Standing On A Chair

Telling it like I see it…

Rants from the Chair: On Moving in with Mother – Episode Two: Opened Windows and Closed Doors

There have been times when I’ve called my octogenarian mother by her first name, ‘Troy.’  I usually do it when I’m sent to the outermost edge of sanity because of something she’s said or done.

When I lived with her, this was a common occurrence.  I had just moved in with Mom in February of 2005, and now it was March.  We were still trying to work out the “kinks” in our new relationship as “roommates.”

Springtime in my town is gorgeous.  It’s a time when you can actually turn off your central air system and throw open the windows to sweet-smelling, humidity-free air, the sound of thousands of chirping birds, and a dazzling view of azaleas and dogwood trees in full bloom.

But my mother did not like opened windows.

It took me a few tries to realize what a lost cause this would be.  I would run through the house, opening every window I could find, whereupon Troy would run around smack behind me, closing them back up again.  The hardest part was the accompanying temperature war.  I lost that battle too.  So while it was gorgeous and 75 degrees outside, by damn that thermostat setting was going to stay at 85 degrees.

The screened-in porch was always a fine place to be, but lacking in quiet and privacy.  So I took to my room whenever I could.  With the door closed, the central air vent blocked off and my newly installed ceiling fan turned up high, plus a window ever-so-slightly cracked open (“I swear to God, Mom, it’s only open a sliver!”), I could actually find some comfort, believe it or not.

On one such morning, I grabbed with glee just a few hours to read in my room.  I was on a Dean Koontz jag at the time, knocking back one right after the other for about a year straight.  Anyway, there was a “thump-thump” on my bedroom door.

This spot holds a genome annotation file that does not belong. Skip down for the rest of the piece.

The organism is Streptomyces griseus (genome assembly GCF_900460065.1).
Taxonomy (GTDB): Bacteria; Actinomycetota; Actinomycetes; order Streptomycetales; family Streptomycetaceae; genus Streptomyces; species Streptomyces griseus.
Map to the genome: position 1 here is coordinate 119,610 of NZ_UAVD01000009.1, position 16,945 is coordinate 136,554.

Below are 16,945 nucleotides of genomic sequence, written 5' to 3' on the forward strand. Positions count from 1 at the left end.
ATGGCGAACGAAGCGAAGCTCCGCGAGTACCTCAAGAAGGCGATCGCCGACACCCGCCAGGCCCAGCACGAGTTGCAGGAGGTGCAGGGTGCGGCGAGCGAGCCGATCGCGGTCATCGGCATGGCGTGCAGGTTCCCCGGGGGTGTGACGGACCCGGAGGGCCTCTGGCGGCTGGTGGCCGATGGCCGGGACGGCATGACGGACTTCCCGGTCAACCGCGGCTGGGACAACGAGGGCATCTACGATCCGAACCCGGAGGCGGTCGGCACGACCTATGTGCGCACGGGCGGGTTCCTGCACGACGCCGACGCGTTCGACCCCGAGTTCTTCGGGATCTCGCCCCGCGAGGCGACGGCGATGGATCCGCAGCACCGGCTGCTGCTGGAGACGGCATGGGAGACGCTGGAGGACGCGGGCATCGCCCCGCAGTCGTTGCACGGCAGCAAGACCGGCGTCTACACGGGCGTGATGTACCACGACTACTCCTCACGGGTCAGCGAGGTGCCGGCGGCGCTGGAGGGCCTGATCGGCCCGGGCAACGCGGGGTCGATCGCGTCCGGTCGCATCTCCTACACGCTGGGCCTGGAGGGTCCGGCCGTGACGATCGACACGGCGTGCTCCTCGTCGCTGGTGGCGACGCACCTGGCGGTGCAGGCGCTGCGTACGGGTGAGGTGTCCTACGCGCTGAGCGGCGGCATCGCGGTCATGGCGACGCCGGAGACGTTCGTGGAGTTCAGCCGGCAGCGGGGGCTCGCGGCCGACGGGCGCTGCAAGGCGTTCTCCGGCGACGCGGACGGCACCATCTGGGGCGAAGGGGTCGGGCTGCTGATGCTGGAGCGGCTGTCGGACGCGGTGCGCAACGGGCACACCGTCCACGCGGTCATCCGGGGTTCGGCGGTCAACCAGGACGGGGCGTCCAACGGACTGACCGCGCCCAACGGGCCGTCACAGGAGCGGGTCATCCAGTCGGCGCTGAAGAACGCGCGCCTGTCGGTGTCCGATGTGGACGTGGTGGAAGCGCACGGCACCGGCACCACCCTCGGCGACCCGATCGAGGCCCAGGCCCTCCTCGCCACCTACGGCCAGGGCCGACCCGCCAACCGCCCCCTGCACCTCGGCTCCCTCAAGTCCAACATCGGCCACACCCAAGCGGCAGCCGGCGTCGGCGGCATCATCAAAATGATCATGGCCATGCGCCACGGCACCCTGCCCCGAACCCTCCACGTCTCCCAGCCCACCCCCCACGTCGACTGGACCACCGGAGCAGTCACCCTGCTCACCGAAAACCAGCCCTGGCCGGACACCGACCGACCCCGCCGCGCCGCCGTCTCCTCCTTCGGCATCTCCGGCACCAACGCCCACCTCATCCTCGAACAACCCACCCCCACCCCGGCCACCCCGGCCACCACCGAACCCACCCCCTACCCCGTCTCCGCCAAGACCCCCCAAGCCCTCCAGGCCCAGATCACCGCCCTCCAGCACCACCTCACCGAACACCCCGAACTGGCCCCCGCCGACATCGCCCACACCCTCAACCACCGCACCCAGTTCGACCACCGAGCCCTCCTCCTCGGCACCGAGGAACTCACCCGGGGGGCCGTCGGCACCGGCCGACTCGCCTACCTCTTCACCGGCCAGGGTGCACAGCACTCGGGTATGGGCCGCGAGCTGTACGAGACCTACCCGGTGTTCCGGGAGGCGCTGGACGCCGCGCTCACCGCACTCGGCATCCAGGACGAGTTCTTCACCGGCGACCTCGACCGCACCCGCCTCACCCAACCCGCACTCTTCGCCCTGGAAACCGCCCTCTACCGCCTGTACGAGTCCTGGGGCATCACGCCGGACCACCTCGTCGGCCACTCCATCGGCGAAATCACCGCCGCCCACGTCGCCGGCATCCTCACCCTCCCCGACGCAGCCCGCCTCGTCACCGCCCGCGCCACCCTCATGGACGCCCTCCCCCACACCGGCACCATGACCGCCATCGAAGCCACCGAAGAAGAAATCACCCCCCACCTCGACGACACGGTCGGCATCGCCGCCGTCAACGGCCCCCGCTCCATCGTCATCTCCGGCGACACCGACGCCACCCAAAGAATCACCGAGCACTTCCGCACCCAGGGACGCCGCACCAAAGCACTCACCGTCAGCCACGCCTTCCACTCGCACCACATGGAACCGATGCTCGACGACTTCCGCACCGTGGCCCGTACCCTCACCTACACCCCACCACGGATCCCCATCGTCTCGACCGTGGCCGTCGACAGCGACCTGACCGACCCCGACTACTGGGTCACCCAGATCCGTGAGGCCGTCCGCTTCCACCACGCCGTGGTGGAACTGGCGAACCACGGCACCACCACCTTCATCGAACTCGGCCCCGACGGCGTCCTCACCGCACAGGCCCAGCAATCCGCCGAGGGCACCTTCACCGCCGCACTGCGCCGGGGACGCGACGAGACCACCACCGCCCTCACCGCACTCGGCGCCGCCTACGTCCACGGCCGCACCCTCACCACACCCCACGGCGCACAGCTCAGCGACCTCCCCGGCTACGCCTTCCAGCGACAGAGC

Troy:    (talking through the closed-door) The plumber is here to fix the problem in the disposal.

Me:      (talking from my bed through the closed-door) Good going, Mom.

Troy     Why is your door closed?

Me:      Because I am reading.

Troy:    Oh.

About ten minutes later:  knock-knock-knock, jiggle-jiggle-jiggle

Troy:    Jill, why is this door locked?

Me:      (getting up and opening the door) Because I’m reading.

Troy:    But what if I can’t get in, or you can’t get out?

Me:     Troy, please, can I just read for a couple hours without interruption?

Troy:    (walking away) I just don’t like this door locked, Jill!

While thinking this can’t possibly be really happening, I closed the door, locked it, got back into bed, and re-read the same page yet one more time, when…

Troy:    (talking again through the closed-door) Jilly, are you all right?

Finally on the verge of exploding, I threw my book at the foot of the bed, got up, stomped across the room, and forcefully unlocked and opened the door, when…

Troy:    (fists on hips) You don’t like me. You’re being odd.

Thus began the first of my many attempts to explain to her that me closing my door does not mean I don’t love her, it just means that I need to feel like I’m being by myself for a little while. 

But my mother did not like closed doors.

And so she just never quite got it.

Advertisements

March 6, 2012 - Posted by | A Very Big Mistake, Aging, Dementia, Family Life | , , , , , , ,

No comments yet.

Leave a Reply

Fill in your details below or click an icon to log in:

WordPress.com Logo

You are commenting using your WordPress.com account. Log Out / Change )

Twitter picture

You are commenting using your Twitter account. Log Out / Change )

Facebook photo

You are commenting using your Facebook account. Log Out / Change )

Google+ photo

You are commenting using your Google+ account. Log Out / Change )

Connecting to %s

%d bloggers like this: